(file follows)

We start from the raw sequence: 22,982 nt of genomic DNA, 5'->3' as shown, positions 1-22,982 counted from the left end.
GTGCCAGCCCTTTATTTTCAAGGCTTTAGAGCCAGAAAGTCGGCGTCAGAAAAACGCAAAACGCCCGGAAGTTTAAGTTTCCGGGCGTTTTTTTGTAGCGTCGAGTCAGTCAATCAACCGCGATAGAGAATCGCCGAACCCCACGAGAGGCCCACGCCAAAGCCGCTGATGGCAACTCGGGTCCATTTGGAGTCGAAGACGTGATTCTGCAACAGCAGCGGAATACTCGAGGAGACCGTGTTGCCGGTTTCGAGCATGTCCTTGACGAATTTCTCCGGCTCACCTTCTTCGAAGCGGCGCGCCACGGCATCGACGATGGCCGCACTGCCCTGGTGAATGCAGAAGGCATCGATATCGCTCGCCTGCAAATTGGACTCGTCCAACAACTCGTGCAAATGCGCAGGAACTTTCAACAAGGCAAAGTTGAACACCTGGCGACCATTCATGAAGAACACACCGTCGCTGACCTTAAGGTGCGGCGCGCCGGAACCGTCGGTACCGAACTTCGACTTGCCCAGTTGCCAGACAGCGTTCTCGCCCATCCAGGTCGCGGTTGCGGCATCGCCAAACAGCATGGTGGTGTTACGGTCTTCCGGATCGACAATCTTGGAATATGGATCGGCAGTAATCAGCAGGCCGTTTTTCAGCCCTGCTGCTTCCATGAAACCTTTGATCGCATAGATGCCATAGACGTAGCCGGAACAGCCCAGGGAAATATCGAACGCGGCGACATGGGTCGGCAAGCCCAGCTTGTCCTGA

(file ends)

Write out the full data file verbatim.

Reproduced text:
We start from the raw sequence: 22,982 nt of genomic DNA, 5'->3' as shown, positions 1-22,982 counted from the left end.
GTGCCAGCCCTTTATTTTCAAGGCTTTAGAGCCAGAAAGTCGGCGTCAGAAAAACGCAAAACGCCCGGAAGTTTAAGTTTCCGGGCGTTTTTTTGTAGCGTCGAGTCAGTCAATCAACCGCGATAGAGAATCGCCGAACCCCACGAGAGGCCCACGCCAAAGCCGCTGATGGCAACTCGGGTCCATTTGGAGTCGAAGACGTGATTCTGCAACAGCAGCGGAATACTCGAGGAGACCGTGTTGCCGGTTTCGAGCATGTCCTTGACGAATTTCTCCGGCTCACCTTCTTCGAAGCGGCGCGCCACGGCATCGACGATGGCCGCACTGCCCTGGTGAATGCAGAAGGCATCGATATCGCTCGCCTGCAAATTGGACTCGTCCAACAACTCGTGCAAATGCGCAGGAACTTTCAACAAGGCAAAGTTGAACACCTGGCGACCATTCATGAAGAACACACCGTCGCTGACCTTAAGGTGCGGCGCGCCGGAACCGTCGGTACCGAACTTCGACTTGCCCAGTTGCCAGACAGCGTTCTCGCCCATCCAGGTCGCGGTTGCGGCATCGCCAAACAGCATGGTGGTGTTACGGTCTTCCGGATCGACAATCTTGGAATATGGATCGGCAGTAATCAGCAGGCCGTTTTTCAGCCCTGCTGCTTCCATGAAACCTTTGATCGCATAGATGCCATAGACGTAGCCGGAACAGCCCAGGGAAATATCGAACGCGGCGACATGGGTCGGCAAGCCCAGCTTGTCCTGA